Having the usual need for cheap hardcopy, I thought myself a
Creed 75R for about £20.
“Great.”, I thought, “Now how do I drive the thing?”
Personal Computer World, May 80
and Practical Computing,
July 80 both had articles using one bit of a parallel port to
output the 5 bit Baudot code, shifting one bit out at a time and
generating the start and stop bits. This meant various timing
loops that needed trimming, seemingly depending on the weather,
not the most elegant solution, so I looked at the UART. In the
Nascom 2 this is configured for 8 bit use only but is capable of
5, 6, 7 and 8 bit use depending on the voltages on pins 37 and
38. Surgery is called for. Cut he track between pins 39 and
38, cut the track between pins 37 and 35, join pins 39 and 35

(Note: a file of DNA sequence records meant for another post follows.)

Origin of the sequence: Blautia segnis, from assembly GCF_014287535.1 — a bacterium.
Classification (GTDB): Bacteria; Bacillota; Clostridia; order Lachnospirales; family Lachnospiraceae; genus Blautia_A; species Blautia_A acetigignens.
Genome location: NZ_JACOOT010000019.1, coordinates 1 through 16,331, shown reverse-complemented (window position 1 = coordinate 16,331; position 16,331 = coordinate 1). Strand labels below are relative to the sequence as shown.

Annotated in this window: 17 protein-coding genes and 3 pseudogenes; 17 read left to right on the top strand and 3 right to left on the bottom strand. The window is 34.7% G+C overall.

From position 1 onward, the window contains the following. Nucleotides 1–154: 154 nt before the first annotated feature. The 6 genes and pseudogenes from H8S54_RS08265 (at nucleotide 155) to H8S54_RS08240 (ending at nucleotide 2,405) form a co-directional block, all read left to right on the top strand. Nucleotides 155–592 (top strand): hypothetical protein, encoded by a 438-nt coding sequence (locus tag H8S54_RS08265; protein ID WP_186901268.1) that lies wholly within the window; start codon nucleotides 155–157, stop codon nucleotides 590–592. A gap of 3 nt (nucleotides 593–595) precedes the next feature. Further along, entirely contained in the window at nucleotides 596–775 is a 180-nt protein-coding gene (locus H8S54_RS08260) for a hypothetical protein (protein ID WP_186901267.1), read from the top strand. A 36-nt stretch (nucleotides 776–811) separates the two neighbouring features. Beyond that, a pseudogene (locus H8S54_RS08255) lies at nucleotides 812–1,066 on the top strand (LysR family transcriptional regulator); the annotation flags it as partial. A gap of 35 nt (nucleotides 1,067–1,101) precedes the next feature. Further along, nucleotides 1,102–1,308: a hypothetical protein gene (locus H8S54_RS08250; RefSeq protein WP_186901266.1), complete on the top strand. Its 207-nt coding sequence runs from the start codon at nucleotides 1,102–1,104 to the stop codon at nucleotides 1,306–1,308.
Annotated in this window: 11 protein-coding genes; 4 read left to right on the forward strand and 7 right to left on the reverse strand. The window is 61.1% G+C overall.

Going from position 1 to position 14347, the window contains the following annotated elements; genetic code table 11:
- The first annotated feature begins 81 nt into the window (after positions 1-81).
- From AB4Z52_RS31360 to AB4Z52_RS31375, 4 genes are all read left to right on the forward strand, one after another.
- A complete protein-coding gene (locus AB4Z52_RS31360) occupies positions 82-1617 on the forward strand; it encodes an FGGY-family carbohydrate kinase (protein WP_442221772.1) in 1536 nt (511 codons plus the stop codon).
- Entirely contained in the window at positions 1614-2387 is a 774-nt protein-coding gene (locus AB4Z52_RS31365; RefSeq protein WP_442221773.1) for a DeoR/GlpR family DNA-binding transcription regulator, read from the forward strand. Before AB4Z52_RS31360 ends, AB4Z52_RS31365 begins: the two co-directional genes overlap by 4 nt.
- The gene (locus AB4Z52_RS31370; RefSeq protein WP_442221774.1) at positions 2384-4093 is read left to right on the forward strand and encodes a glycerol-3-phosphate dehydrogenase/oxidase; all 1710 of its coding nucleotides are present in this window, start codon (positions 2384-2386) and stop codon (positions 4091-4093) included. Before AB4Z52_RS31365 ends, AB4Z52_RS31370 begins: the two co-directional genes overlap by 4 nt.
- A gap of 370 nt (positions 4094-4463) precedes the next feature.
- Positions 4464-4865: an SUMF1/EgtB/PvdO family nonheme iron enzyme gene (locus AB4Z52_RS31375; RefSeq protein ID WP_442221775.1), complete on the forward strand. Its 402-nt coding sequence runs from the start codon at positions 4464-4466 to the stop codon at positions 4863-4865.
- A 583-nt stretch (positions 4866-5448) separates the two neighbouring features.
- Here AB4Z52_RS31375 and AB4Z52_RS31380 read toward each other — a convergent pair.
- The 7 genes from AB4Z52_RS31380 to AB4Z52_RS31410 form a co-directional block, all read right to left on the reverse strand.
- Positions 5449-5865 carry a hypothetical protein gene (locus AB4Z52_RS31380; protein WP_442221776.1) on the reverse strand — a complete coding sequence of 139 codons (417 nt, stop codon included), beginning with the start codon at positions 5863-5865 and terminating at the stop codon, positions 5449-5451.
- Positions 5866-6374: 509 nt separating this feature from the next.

with a short length of fine wire and add a 1K resistor between
pin 1 and pins 37 and 38. This leaves us still in 8 bit mode.
Now add a switch between pin 38 and ground such that when open
we have 8 bits but when closed we have 5 bit mode. Next we need
a circa 16 x 50Hz clock to drive the UART. This is generated
with a 7555 (CMOS 555 timer) using a multiturn pot to trim the
frequency. This is wired to PL2 pin 4 or TP4. The output is
taken from PL2 pin 12 (20mA Loop Out).
Finally, the software. This uses a lookup table, a flag to
determine whether letters or figures last sent and a routine to
convert such as > to .GT., etc.
P.S. If you live in a terraced house, move – the noise is